Currently showing: Food security > Diet/alternatives


02 Jun 14 13:35

Last spring, a colleague and I had just wrapped up another day at a joint claims and underwriting audit in Hamilton, Bermuda. As we walked back to our hotel, we wondered aloud as to which emerging risk would next impact our clients.

Mayor Bloomberg's attempt to limit the size of a soda pop for sale in New York was all over the news. My colleague had just read Pulitzer Prize-winner Michael Moss' expose in the New York Times, "The Extraordinary Science of Addictive Junk Food." In that article, Moss interviewed RobertI-San Lin, once the chief scientist at Frito-Lay. As early as the 1970s, Lin was concerned about the over-consumption of salt and its addictive qualities. He was so concerned, that he sent internal memos advocating that Frito-Lay should use science to address consumers' health concerns, not thwart them.

We could not help but draw comparisons between the "internal memos" written by scientists in tobacco companies and those by Lin. Could a tobacco-style lawsuit against the food and beverage industry be possible? If so, what impact would such a mammoth suit have on insurers of food and beverage manufacturers?

By the time we reached our hotel, we were excited to begin our research. I asked Michael Clark, Swiss Re's Chief Medical Officer, to join our team for his medical perspective.

Our white paper examines trends and legal theories against the food and beverage industry as well as its impact on insurance coverage. While much of the paper focuses on obesity and deceptive labelling in the U.S., clearly this issue impacts our clients globally.

Certainly hurdles to suing food and beverage manufacturers still exist today. The first obesity lawsuit was filed against McDonald's over 10 years ago. While the bodily injury claims in the suit were dismissed soon thereafter, other allegations survived (the allegations that McDonald's advertisements misled consumers). Ultimately, the court denied certification of the suit as a class action. Would a class action lawsuit today against the food or beverage industry satisfy a court's predominance requirement? That is, would the range of alleged injuries be so broad and so unique so as to defeat certification of a class?

We know there are no easy answers to these questions or for the obesity epidemic. But we hope this white paper raises awareness -- even sparks a conversation between colleagues about emerging risks.

http://media.swissre.com/documents/Are_Potato_Chips_new_Cigarette.pdf

media.swissre.com

http://media.swissre.com/documents/Are_Potato_Chips_new_Cigarette.pdf


Category: Food security: Diet/alternatives, Food industry


6 Comments

Bernd Wilke - 2 Jun 2014, 2:57 p.m.

Interesting quote - especially since this legal issue comes up again and again.

They have been law-suits in the past. Some unsuccessful

http://money.cnn.com/2003/01/22/news/companies/mcdonalds/

some with success - at least so far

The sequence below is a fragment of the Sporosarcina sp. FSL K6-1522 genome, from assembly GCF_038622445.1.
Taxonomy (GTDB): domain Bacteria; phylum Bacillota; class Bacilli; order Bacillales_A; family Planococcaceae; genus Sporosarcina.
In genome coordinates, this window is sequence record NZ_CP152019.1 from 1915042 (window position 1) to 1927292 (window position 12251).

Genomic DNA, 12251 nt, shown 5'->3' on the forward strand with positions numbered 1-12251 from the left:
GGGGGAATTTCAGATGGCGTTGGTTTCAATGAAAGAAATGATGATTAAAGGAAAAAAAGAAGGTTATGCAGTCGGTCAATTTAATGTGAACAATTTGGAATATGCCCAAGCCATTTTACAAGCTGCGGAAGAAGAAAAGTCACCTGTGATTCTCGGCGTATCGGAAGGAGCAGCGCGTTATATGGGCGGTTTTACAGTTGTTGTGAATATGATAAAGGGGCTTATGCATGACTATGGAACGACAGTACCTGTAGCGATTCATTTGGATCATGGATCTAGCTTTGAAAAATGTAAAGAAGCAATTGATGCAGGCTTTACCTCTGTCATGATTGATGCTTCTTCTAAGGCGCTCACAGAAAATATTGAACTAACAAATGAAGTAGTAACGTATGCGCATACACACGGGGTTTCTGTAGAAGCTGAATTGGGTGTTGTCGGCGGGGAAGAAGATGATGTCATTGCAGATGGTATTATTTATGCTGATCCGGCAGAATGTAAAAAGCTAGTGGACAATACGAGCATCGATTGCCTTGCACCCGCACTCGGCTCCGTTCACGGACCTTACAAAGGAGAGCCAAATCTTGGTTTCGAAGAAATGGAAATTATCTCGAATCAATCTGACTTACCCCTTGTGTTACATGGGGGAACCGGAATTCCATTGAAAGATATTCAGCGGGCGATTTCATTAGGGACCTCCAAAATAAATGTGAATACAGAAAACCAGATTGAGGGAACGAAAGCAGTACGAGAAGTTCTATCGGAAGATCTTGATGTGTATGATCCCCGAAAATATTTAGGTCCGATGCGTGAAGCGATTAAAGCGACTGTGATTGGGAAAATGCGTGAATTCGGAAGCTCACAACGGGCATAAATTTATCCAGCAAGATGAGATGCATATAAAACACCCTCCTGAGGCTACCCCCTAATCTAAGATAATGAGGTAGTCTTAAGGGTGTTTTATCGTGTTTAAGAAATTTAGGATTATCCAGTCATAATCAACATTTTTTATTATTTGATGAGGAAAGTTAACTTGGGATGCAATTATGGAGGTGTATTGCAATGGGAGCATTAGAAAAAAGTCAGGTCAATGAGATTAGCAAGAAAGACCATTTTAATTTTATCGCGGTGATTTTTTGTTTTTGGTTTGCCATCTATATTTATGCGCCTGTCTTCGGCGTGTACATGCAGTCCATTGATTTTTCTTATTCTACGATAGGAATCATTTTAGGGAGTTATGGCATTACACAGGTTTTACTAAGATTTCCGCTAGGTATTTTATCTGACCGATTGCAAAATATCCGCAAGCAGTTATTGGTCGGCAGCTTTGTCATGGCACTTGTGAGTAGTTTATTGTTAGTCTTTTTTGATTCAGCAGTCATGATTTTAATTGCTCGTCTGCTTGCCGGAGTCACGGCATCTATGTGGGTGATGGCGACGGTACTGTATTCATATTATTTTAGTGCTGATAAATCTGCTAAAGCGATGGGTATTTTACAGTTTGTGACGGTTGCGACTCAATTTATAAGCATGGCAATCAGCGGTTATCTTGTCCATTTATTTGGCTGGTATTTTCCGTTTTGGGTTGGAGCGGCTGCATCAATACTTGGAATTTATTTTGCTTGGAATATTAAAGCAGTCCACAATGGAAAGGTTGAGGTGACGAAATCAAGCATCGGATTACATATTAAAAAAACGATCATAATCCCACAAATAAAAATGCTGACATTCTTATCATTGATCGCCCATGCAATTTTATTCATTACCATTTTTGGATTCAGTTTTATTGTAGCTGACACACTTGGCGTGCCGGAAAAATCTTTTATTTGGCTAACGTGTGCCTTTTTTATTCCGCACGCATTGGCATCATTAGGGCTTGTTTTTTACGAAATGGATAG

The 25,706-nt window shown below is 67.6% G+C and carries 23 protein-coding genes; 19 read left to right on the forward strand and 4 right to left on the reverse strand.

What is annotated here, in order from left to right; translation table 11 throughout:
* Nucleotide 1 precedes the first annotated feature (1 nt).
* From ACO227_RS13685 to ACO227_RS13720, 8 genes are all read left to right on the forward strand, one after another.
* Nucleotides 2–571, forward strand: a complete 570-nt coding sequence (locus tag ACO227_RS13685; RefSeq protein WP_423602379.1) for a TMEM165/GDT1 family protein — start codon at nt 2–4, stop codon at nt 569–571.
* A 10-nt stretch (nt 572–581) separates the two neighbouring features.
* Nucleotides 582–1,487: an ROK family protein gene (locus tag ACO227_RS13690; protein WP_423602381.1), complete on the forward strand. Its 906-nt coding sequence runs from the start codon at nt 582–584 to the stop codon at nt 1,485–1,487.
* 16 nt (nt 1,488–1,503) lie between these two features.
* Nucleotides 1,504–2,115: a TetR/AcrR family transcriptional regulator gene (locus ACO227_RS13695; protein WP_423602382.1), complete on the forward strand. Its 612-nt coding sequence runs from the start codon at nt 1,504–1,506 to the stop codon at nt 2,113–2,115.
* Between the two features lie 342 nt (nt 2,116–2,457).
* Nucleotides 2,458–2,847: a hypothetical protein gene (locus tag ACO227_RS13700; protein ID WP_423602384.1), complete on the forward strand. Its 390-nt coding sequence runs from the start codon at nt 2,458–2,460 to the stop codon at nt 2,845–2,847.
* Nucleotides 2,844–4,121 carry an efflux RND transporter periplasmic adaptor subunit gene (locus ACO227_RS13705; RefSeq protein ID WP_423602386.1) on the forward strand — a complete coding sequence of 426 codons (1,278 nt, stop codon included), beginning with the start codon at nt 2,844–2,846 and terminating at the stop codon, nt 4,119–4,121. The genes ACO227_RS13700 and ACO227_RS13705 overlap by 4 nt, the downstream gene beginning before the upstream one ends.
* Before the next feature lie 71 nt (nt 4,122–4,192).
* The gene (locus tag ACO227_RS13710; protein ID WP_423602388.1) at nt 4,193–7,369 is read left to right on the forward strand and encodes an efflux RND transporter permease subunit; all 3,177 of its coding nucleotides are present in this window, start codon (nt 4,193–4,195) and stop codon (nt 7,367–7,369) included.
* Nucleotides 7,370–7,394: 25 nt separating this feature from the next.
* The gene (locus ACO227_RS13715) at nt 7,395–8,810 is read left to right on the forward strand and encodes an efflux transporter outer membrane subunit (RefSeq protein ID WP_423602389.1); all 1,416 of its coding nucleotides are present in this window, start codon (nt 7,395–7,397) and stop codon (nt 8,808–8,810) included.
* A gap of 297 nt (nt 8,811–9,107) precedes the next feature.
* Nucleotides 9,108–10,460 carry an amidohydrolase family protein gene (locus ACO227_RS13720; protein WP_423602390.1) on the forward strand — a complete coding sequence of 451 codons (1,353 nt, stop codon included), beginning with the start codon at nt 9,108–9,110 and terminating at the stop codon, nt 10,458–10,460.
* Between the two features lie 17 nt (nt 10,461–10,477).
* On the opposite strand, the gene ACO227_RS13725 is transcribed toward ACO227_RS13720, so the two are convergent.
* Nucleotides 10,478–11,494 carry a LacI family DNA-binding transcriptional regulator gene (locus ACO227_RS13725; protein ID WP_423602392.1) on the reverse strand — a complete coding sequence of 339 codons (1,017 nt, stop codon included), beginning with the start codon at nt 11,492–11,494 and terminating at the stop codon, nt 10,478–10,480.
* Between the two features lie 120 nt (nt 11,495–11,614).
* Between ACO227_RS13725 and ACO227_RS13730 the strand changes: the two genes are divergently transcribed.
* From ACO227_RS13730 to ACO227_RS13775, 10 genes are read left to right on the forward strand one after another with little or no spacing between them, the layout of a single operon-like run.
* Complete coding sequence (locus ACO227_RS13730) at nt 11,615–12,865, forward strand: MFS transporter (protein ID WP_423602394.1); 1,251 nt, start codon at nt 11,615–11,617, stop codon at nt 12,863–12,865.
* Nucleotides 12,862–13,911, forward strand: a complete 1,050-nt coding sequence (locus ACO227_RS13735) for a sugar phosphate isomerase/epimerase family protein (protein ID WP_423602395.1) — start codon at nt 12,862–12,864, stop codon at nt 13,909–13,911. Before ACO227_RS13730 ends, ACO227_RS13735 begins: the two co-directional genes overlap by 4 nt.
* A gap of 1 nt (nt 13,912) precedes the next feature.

http://www.foxnews.com/health/2010/10/29/judge-mcdonalds-pay-obese-employee-k/

in some countries.

It is definitely a topic to follow - because a lot of things have the potential to have negative downside if used or consumed too much.

Question is of course: where does the responsibility of the producer end and where does the responsibility of the consumer start?

Daniel Martin Eckhart - 5 Jun 2014, 8:22 a.m.

I can definitely see this happening. Just as the tobacco industry very successfully used the addictive content of their product - the fast food industry does the very same. There are addictive qualities - salt, fat, sugar.

Here's the link to the NYT article you referenced >http://www.nytimes.com/2013/02/24/magazine/the-extraordinary-science-of-junk-food.html?pagewanted=all&_r=0

I just surprises me that it took so long for someone to liken to the fast-food situation to the ways the tobacco industry, governments and the public at large came deal with cigarettes. There are really two simple ways to go - either the fast-food industry dramatically alters products and behaviors - or lawsuit avalanches will roll their way... and science will back it all up.

Rashunda Tramble - 24 Jul 2014, 3:14 p.m.

There's one thing about the fast food / tobacco comparison though: smoking harms not just the smoker's health, but the folks around her or him as well. Fast food only harms the eater. Nowadays, know that eating larges amounts of fast food is unhealthy. How long will we blame someone else for our own bad habits?

Karthik Sampath - 17 Sep 2014, 4:17 p.m.

I think we need to ask, at what point does the State step in and prevent us from consuming junk food? Will they ever impose at least a statutory warning label? Because it is addictive just like tobacco. And no matter how hard we try, we will go back to it. The junk food lobby, I fear, is too strong to allow the State from doing that.

Yuezhang Qu (Yvonne) - 26 Dec 2014, 1:56 a.m.

Developing countries parents and children should be aware of the consequences of fast-food.

Tom McCarthy - 22 Dec 2016, 2:45 p.m.

Very scary thought ... but probably true. Why are things we like and crave so often bad for us?

Here is a related topic that resonates with me and that I worry about.

Is sitting really the new smoking?

A multiplicity of articles out there these days. Here is a nice current summary.

http://www.techrepublic.com/article/is-sitting-really-the-new-smoking-an-in-depth-discussion-with-the-experts/


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